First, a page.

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New American Media: Expanding the News Lens through Ethnic Media This site provides a wealth of news and other information from all over the US filtered through ethnic lenses. Note that Arican American is one of the ethnic filters that can be selected
"The Root is the premier news, opinion and culture site for African-American influencers. Founded in 2008, under the leadership of Dr. Henry Louis Gates Jr., The Root provides smart, timely coverage of breaking news, thought-provoking commentary and gives voice to a changing, more diverse America."
Although not devoted exclusively to newspaper articles, both of these databases offer a healthy number.
Alt-PressWatch (Proquest) : Full-text database of selected newspapers, magazines and journals of the alternative and independent press. Coverage complements the reporting in the mainstream press.
Ethnic NewsWatch (Proquest) : The Ethnic NewsWatch database provides the full text of ethnic and minority newspapers, magazines, and journals in the United States. Coverage varies by paper, but goes as far back as 1960 for some publications.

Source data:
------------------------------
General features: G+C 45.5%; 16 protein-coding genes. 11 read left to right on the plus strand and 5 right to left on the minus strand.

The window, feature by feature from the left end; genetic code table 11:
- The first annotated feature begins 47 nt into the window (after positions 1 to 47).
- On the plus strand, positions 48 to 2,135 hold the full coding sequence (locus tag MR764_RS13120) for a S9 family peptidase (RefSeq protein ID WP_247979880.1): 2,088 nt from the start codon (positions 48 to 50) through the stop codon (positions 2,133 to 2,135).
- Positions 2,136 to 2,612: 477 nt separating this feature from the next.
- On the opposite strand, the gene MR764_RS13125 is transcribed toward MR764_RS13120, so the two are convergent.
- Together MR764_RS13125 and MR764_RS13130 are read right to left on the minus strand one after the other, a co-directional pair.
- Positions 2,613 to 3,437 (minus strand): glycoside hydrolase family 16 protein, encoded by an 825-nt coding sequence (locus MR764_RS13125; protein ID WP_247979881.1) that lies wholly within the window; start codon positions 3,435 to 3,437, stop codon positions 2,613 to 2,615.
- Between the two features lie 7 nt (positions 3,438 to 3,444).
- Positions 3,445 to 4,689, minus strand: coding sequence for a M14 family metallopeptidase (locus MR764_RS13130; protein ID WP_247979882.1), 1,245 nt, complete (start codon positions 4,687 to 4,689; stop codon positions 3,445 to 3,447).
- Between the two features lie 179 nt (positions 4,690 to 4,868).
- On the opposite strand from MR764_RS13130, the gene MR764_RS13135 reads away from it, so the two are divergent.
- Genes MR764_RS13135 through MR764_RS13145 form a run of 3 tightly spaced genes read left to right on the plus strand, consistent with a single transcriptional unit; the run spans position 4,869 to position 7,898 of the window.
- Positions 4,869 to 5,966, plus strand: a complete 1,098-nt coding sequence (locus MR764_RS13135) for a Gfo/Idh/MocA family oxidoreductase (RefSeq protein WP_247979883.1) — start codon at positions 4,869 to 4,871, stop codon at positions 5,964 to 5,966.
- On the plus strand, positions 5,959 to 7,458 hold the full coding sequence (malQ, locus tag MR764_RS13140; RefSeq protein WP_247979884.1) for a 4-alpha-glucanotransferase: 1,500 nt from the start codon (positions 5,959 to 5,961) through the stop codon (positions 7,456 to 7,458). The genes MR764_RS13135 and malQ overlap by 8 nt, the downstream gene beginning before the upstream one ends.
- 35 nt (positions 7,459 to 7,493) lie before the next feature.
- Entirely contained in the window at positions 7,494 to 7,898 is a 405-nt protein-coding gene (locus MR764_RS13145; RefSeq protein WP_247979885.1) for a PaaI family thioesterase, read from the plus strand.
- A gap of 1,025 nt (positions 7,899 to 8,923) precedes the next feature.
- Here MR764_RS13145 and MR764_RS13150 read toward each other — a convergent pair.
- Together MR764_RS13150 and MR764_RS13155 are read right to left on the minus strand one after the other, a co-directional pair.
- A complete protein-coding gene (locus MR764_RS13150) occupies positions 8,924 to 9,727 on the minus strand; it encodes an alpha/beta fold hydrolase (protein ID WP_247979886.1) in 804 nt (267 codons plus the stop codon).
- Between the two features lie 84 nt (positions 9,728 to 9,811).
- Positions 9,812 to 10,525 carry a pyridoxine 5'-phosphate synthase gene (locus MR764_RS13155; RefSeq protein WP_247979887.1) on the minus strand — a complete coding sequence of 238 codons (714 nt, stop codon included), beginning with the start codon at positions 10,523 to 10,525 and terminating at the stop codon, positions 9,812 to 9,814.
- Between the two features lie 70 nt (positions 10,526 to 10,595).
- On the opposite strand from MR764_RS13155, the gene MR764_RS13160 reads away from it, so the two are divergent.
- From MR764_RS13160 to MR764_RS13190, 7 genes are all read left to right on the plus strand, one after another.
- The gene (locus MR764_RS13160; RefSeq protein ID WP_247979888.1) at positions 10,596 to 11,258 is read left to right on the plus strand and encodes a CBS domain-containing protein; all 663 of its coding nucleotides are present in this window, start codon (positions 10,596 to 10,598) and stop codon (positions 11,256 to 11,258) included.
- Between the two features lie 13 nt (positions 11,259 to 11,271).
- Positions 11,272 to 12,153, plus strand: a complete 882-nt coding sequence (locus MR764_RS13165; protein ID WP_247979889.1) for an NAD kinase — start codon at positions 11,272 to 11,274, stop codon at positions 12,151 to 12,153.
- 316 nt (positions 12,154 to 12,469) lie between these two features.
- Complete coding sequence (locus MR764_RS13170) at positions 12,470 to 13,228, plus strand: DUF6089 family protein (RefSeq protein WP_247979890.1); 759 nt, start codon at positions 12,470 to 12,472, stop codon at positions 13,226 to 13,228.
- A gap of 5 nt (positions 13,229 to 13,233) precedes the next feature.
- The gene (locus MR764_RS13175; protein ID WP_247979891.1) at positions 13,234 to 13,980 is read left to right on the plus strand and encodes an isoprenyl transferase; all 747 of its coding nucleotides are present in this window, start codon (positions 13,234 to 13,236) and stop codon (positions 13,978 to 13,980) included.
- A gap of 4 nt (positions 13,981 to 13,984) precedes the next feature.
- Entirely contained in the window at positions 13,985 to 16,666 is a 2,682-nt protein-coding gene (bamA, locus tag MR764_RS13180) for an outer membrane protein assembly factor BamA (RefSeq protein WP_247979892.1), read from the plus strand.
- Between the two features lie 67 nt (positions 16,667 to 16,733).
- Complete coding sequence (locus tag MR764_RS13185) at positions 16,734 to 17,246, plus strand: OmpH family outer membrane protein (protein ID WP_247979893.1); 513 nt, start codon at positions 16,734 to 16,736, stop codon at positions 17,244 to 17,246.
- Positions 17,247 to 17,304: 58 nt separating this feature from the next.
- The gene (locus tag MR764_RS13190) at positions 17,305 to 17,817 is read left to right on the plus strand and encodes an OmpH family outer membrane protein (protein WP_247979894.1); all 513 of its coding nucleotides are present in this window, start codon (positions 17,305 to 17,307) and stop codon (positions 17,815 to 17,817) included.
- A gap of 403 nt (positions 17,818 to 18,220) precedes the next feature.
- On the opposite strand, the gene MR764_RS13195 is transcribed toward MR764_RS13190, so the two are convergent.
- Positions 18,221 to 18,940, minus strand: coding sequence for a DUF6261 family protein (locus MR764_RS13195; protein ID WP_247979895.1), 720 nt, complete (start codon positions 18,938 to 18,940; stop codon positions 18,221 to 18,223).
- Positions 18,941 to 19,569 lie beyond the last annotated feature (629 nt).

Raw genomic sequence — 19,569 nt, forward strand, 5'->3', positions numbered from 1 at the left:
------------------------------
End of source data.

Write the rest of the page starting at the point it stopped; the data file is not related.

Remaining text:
19th Century African Newspapers via Accessible Archives : This enormous collection of African - American Newspapers contains a wealth of information about the cultural life and history during the 1800s, and is rich with first-hand reports of the major events and issues of the day, including the Mexican War, Presidential and congressional addresses, Congressional abstracts, business and commodity markets, the humanities, world travel and religion. The featured newspapers also contain large numbers of early biographies, vital statistics, essays and editorials, poetry and prose, and advertisements all of which embody the African-American experience. Starting with the Freedom`s Journal in 1827 and continuing in chronological order with the addition of 10 to 12 million words of new text each year (downloaded monthly), this database will ultimately contain the complete text of the major African-American newspapers published in the United States during the 19th century. Never before has such important original source material - written by African- Americans for African-Americans - been readily available for research and fresh interpretation by historians, sociologists, educators and students. Featured newspapers include: Freedom's Journal, The Colored American (Weekly Advocate), The North Star, The National Era, Provincial Freeman, Frederick Douglass Paper, The Christian Recorder.